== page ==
Figure \(\PageIndex{8}\): Leaves may be simple or compound. In simple leaves, the blade is continuous. The (a) banana plant (Musa sp.) has simple leaves. In compound leaves, the blade is separated into leaflets. Compound leaves may be palmate or pinnate. In (b) palmately compound leaves, such as those of the horse chestnut (Aesculus hippocastanum), the leaflets branch from the petiole. In (c) pinnately compound leaves, the leaflets branch from the midrib (rachis), as on a scrub hickory (Carya floridana). The (d) honey locust has double compound leaves, in which leaflets branch from the veins. (credit a: modification of work by "BazzaDaRambler"/Flickr; credit b: modification of work by Roberto Verzo; credit c: modification of work by Eric Dion; credit d: modification of work by Valerie Lykes)
    The leaves of a strawberry plant each consist of three parts (trifoliate).
    Figure \(\PageIndex{9}\): The trifoliate leaves of strawberry each consist of three leaflets. Each leaflet has a dentate margin, consisting of symmetrical teeth. Image by Melissa Ha (CC-BY).

    Simple leaves have just one level of hierarchy whereas compound leaves have two or more levels of hierarchy (Figure \(\PageIndex{10}\)). Pinnately compound leaves with two levels of hierarchy are unipinnate. Those with three levels of hierarchy are called bipinnate (twice pinnate; doubly compound), and those with four levels of hierarchy are tripinnate. For compound leaves, a botanist could describe characteristics of the leaf overall as well as the shape, margin, and venation (see below) of the leaflets.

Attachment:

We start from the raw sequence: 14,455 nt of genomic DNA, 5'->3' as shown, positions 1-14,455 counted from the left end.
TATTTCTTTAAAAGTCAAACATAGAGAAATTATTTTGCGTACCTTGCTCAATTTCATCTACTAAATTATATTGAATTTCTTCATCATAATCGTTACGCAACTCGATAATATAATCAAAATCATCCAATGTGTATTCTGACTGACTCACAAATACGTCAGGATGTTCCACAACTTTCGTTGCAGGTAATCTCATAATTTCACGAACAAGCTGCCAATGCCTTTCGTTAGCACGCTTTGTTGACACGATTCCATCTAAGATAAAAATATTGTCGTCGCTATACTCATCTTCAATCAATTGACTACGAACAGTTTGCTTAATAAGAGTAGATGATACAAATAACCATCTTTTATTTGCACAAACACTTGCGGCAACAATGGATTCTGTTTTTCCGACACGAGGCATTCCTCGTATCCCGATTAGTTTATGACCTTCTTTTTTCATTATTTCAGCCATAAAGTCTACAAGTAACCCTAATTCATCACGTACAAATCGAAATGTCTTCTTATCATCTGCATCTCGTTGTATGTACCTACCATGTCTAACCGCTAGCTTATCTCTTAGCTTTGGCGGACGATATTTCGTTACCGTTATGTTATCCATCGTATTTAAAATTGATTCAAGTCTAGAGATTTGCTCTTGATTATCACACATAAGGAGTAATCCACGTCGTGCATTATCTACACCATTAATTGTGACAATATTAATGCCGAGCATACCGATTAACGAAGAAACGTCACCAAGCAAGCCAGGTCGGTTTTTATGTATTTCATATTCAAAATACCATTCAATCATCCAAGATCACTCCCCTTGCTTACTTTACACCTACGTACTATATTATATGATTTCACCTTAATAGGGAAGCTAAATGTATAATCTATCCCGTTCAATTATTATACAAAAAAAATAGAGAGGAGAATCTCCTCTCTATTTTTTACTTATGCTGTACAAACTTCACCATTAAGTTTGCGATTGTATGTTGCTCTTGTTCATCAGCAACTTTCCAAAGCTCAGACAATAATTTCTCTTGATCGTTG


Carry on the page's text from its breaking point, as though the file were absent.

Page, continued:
A simple leaf, a compound leaf with leaflets, and a doubly compound leaf with leaflets branching from secondary (side) veins.
    Figure \(\PageIndex{10}\): Leaves with one (simple), two (unipinnate), and three (bipinnate) levels of hierarchy. The blade of the simple leaf is continuous. In the unipinnate leaf, the blade is divided into leaflets, which attach on either side of the midrib (rachis). In the bipinnate leaf, each leaflet is further subdivided. The dotted lines indicate the shape of each level, which is not necessarily the same for each level.

    Venation

    Leaf veins are vascular bundles coming to the leaf from stem. The arrangement of veins in a leaf is called the venation pattern. Frequently, there is one or more main vein (primary vein) and secondary veins that branch from it. Tertiary veins branch from secondary veins (Figure \(\PageIndex{11}\)).

    The central, largest vein in a leaf diagram is labeled primary. The secondary veins emerge from that.
    Figure \(\PageIndex{11}\): The main (primary) vein of this leaf is the largest, central vein. Secondary veins emerge from the primary vein. Tertiary veins (at arrows) emerge from the secondary veins. Image modified from freesvg (public domain).

    There are three main arrangements of the most prominent (major) of the leaf. They may all run longitudinally (parallel venation, Figure \(\PageIndex{12}\)), they may branch from a single midvein (pinnate venation, Figure \(\PageIndex{8a, 12}\)), or they may arise from a single point at the base of the leaf (palmate venation; Figure \(\PageIndex{13}\)). Parallel venation is found in monocots, and pinnate and palmate venation is common in eudicots. The maidenhair tree, ginkgo (Ginkgo biloba), has a unique venation pattern in which each vein divides into two similar parts. This is known as dichotomous venation (Figure \(\PageIndex{12}\)).

     Broad, sword-shaped leaves of a tulip, a teardrop-shaped linden leaf, and a fan-shaped ginkgo leaf.